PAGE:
As for the ‘Pahalik’ or the traditional kissing of the Black Nazarene at the Quirino Grandstand in Manila on Tuesday (January 7) and Wednesday (January 8), Sinas said that they will follow the same security procedures implemented last year.
On Tuesday, the Pahalik lane will start at South Drive and end at the Katigbak Drive. But on Wednesday, it will start and end at South Drive.
Sinas said at least 23 “critical points” were identified from Padre Faura corner Roxas Boulevard to Round Table as he advised the public to expect strict security measures in the areas.
At around 12 a.m. on Tuesday, the following areas will be closed to traffic in preparation of the Traslacion: stretch of Katigbak Drive, Independence Road, and South Drive.
Meanwhile from 9 p.m. Wednesday onwards, the following areas will also be closed to traffic: Katigbak Drive and South Drive (one lane accessible to Manila Hotel and H20 Hotel); Roxas Boulevard from Katigbak Drive to T.M. Kalaw Street; Taft Avenue, from Ayala to Quezon, McArthur and Jones Bridges; and both lanes of Quezon Boulevard (from A Mendoza/Fugoso Street to Quezon Bridge).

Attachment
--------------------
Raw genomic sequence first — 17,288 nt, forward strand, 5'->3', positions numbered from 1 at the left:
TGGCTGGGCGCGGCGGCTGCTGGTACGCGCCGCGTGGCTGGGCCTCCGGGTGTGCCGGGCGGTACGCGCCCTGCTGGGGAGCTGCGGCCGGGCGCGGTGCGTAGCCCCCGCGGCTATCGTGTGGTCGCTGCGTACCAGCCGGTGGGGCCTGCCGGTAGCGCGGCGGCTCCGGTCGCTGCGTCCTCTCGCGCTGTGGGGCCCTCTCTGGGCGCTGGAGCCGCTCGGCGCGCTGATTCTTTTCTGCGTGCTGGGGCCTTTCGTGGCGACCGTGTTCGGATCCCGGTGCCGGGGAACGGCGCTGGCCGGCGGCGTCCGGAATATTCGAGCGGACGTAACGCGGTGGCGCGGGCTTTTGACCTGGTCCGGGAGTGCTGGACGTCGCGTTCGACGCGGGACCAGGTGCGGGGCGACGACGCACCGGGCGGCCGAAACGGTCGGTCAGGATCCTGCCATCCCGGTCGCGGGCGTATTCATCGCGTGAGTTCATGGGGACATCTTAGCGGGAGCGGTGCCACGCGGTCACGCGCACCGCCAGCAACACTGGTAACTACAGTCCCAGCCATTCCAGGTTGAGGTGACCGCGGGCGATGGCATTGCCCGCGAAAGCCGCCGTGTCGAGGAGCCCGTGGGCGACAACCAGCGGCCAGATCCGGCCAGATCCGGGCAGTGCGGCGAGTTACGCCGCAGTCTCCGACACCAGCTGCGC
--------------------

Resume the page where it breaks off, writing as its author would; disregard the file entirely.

“What we actually aim for is for the world, not just the country, to see how we love Jesus Christ, because this is an international event,” Coronel added.
Contrary to previous claims, there will still be the traditional rope for the devotees to touch, Badong said.
“We have not released anything that there will be no ropes. What we’ve only changed is the route,” Badong said.
The parochial vicar also called on the public to practice “devotion not fanaticism.”
“Our call for them is to be a devotee, not a fanatic,” he said.
“Let’s make the Traslacion more solemn as we are stressing the religious aspects of Traslacion 2020,” Coronel added.
Bro. Alex Irasga of Quiapo Church also bared that there will be 14 prayer stations.